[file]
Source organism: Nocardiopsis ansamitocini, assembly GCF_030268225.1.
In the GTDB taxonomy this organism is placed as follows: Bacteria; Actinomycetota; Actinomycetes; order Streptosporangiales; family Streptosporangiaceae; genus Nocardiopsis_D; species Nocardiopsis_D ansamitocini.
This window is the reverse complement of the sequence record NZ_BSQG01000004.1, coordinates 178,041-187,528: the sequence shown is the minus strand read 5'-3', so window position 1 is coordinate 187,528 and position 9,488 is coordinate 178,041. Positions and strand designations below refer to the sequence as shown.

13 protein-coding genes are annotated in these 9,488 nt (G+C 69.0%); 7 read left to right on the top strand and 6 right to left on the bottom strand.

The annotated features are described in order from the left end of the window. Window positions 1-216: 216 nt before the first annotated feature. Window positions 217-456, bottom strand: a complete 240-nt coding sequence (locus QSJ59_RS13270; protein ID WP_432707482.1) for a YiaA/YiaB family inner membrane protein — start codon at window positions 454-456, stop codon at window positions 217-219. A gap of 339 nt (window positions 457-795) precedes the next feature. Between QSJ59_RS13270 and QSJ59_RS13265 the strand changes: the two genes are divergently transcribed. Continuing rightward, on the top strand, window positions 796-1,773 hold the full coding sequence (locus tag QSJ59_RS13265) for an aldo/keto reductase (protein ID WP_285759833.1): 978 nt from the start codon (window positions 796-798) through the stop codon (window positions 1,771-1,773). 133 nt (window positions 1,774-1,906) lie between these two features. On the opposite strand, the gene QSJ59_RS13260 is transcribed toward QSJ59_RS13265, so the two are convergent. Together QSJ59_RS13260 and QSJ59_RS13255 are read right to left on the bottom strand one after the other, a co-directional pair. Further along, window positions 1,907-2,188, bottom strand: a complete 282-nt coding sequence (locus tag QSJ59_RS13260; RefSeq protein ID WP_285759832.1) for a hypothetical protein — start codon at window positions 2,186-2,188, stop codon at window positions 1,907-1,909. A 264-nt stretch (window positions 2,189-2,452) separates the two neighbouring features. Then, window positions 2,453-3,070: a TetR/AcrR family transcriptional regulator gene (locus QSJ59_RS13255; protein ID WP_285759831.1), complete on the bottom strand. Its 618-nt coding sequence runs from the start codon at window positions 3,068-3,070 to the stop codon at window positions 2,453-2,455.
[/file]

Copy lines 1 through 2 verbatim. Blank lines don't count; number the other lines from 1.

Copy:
Source organism: Nocardiopsis ansamitocini, assembly GCF_030268225.1.
In the GTDB taxonomy this organism is placed as follows: Bacteria; Actinomycetota; Actinomycetes; order Streptosporangiales; family Streptosporangiaceae; genus Nocardiopsis_D; species Nocardiopsis_D ansamitocini.